The art of paper folding and the science of protein folding
In a world where we glorify busyness, slowing down can be a challenge. In recent months, an invisible enemy has forced many of us to slow down and shut down our usual routines. As the parent of a teenager, I’ve had my own set of challenges. Kids, especially teens, need to be engaged, motivated and entertained.
When we were brainstorming ways to make the most of our time during the spring lockdown, an origami jumping frog on the internet caught our attention. We were drawn to the simplicity of origami; all we needed was paper and some basic folding skills. We turned to what we thought was the only reliable source to help us learn about it — YouTube — and found numerous tutorials on how to fold paper. These videos got my teenager hooked. Our floors soon were covered in large sheets of paper as we learned about precreasing, folding, collapsing and all sorts of other origami tidbits.
This activity has kept my son Nikhil engaged. He spends hours trying to get accurate measurements on a square of paper; a fraction of an inch off will make him start all over again. He insists that the success of an origami structure lies in the precision with which the paper is measured and folded. Watching him meticulously measure, fold, collapse and shape paper made me think of our own biological origami and the science of protein folding. Proteins, the essential building blocks of life, can only function if they are folded properly. This idea piqued my scientific curiosity and I wanted to explore the similarities between paper folding and protein folding.
A brief history of origami
Origami, the ancient Japanese art of paper folding, has entertained generations with its beautiful simplicity. Origami used to be called orikata. The word “origami” comes from two Japanese words; “oru” means “to fold,” and “kami” means “paper.” Paper was invented in China around 105 A.D., and Japanese origami originated when Buddhist monks carried paper from China to Japan sometime in the sixth century. Origami paper was difficult to make and therefore expensive. In Japan, handmade paper was a luxury used only on specific religious occasions.
Before the invention of paper, people did recreational folding with materials such as cloth or leather. As with most art forms, new techniques have evolved. Origami is no longer folded exclusively with origami paper. People use printer paper, wrapping paper, old newspapers, junk mail and even scrapbook paper. Unlike traditional origami, modern variations involve cutting, shaping and even using glue to make the structure more sturdy and stable.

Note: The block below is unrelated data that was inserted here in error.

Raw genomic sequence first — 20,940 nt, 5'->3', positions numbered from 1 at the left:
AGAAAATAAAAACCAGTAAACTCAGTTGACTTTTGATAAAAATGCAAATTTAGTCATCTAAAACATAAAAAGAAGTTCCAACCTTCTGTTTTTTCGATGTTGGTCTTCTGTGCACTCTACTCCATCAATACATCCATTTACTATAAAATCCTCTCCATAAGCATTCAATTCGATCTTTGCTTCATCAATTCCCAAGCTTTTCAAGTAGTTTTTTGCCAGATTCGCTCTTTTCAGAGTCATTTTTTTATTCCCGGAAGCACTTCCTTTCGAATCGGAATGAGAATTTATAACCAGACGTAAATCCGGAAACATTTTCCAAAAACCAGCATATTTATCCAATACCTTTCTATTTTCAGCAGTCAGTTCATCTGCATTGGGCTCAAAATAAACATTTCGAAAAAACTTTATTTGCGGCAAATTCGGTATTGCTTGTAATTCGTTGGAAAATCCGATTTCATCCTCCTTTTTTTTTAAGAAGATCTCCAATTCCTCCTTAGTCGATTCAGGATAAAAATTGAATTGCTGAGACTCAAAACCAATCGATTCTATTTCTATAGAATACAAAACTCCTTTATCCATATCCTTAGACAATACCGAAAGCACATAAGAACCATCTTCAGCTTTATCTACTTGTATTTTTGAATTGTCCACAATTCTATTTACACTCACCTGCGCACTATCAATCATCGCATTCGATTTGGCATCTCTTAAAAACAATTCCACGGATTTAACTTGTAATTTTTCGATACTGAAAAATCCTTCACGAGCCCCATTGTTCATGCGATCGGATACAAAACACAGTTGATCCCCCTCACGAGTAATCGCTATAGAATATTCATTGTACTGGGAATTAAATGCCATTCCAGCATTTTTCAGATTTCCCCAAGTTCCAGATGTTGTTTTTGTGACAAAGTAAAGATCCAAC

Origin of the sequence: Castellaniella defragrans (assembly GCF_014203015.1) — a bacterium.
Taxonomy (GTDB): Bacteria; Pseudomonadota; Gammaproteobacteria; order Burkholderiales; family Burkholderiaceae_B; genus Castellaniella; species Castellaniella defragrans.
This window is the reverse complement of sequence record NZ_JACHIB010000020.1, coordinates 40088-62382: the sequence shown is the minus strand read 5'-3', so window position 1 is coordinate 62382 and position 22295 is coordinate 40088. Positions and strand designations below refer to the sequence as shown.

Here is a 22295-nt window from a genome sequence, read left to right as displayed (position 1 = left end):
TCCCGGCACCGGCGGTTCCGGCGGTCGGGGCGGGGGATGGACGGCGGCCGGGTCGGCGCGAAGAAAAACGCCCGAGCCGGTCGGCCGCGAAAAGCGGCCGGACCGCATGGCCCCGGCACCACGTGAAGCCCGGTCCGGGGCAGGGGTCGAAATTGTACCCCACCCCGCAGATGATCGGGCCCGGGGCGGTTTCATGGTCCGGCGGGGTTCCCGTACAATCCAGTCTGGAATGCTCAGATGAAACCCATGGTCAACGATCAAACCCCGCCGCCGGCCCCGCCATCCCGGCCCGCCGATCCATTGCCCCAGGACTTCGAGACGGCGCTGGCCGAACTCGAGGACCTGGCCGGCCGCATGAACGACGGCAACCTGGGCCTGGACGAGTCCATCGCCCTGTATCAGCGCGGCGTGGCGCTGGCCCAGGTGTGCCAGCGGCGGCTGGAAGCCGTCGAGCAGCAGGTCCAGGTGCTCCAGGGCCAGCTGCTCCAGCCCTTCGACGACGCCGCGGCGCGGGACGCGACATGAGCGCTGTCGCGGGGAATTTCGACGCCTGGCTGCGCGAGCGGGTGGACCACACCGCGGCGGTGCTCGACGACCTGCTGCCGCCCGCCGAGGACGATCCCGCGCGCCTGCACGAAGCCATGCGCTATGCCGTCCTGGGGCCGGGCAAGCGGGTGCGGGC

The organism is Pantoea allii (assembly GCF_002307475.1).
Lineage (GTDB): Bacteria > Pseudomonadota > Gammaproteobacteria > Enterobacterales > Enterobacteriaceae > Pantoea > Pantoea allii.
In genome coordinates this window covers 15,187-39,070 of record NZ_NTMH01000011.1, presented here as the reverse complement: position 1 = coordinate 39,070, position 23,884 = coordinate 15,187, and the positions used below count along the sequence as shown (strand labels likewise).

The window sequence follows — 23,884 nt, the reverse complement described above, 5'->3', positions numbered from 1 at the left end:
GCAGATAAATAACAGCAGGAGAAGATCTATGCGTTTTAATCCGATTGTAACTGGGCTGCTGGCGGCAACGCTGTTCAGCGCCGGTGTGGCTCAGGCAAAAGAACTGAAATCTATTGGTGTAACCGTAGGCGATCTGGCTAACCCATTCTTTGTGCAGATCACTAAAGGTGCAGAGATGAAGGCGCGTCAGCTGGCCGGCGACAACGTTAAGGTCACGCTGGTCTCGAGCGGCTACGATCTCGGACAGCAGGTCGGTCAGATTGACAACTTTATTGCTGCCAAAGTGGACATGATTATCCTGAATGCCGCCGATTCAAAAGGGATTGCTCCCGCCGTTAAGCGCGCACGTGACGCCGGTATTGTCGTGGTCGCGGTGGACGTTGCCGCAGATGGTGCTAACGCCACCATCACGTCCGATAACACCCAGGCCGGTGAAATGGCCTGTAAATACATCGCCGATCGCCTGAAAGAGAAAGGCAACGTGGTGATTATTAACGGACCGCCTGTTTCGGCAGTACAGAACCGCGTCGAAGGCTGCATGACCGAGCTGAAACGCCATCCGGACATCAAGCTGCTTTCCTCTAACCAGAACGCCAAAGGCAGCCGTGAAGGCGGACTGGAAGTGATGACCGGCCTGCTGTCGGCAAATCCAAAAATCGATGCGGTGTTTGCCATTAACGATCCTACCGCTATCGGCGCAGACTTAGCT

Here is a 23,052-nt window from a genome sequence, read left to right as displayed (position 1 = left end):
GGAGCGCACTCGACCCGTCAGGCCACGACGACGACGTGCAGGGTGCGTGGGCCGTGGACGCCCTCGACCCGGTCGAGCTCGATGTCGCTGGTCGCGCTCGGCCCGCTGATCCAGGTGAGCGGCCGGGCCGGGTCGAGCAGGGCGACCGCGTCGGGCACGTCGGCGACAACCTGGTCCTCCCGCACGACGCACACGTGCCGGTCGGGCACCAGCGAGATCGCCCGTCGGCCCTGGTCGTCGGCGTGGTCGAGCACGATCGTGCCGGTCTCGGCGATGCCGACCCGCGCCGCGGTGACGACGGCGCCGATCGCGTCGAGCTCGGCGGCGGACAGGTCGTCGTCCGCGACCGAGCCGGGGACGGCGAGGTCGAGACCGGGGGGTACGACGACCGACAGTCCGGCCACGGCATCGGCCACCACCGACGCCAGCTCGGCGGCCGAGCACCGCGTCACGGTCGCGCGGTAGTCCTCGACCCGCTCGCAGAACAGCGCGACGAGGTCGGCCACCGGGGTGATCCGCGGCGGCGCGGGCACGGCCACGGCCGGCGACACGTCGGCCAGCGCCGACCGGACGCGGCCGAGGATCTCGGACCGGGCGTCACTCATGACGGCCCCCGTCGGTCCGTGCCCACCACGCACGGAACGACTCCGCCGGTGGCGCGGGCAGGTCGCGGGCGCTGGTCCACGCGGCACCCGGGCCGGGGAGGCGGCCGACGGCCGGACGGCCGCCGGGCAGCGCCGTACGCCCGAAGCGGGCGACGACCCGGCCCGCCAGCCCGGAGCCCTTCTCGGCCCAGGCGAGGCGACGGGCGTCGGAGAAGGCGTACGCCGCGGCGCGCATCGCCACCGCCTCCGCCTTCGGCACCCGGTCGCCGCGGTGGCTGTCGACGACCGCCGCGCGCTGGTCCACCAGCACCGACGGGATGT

Proteins: Our own biological origami
Proteins, the building blocks of life, also are folded. However, in the case of proteins, they fold spontaneously based on a series of codes in the form of amino acids, which are akin to the crease patterns and folds of origami. This biological origami depends on the correct genetic code, accurate assembly of amino acids and the precise folding of the amino acids into a functional protein.
Initially, proteins are synthesized as a long chain of amino acids. The sequence of amino acids and their properties determine how the proteins are folded. Proteins are at the core of all the biological and molecular machinery in our bodies. They must be synthesized, assembled and folded accurately to perform the critical functions that keep us alive.
Misfolded, unfolded or inaccurately folded proteins are nonfunctional, and they form a sticky, gooey mess. The sticky, misfolded, obsolete protein becomes a hindrance to our bodies’ normal functioning.
The yin and yang of folds
Each type of fold in origami has its own distinct pattern and purpose. For example, the popular origami crane starts with a bird base. This structure has a square base and petal folds. If we make a mistake in one of the folds or switch a petal fold for a mountain fold, we will end up with an unstable, inaccurate and perhaps disfigured crane.
Robert Lang, an origami pioneer, creates incredible design patterns from plain paper. I find it fascinating to look at his crease patterns and envision how one particular diagonal crease will be folded into the tentacles of a bug, or how one mountain fold or valley fold will become the base of a 3D structure.
Similarly, our DNA carries crease patterns in the form of a genetic code that determines the type and sequence of amino acids. Like origami crease patterns and folds, our biological origami depends on folding the correct sequence of amino acids into pristine functional proteins. A group of disorders known as proteopathies occur when the proteins are misfolded due to incorrect assembly of the amino acids, genetic changes or abnormal folding patterns. In neurodegenerative diseases such as Alzheimer’s and Parkinson’s disease, the proteins are misfolded and become nonfunctional. Knowing the structure and folding patterns of proteins is vital to understanding their functions, and this in turn will help in designing therapeutics for these diseases.
Folds of life and art
A protein starts off as a flat sheet before being folded into a 3D structure. The protein sheet is similar to origami paper. Both need to be measured and folded accurately. Precision, perfection and patience are of utmost importance in creating the simple yet beautiful, pristine folds of life and art.As scientists continue to explore protein folding, and while Nikhil and I experiment with the art of paper folding, I can’t help but wonder if origami is a mirror reflecting the invisible folds of our life.
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Nicholas McCarty of New York University writes that genetically engineering drug users’ brains is short-sighted, reactive and unnecessary.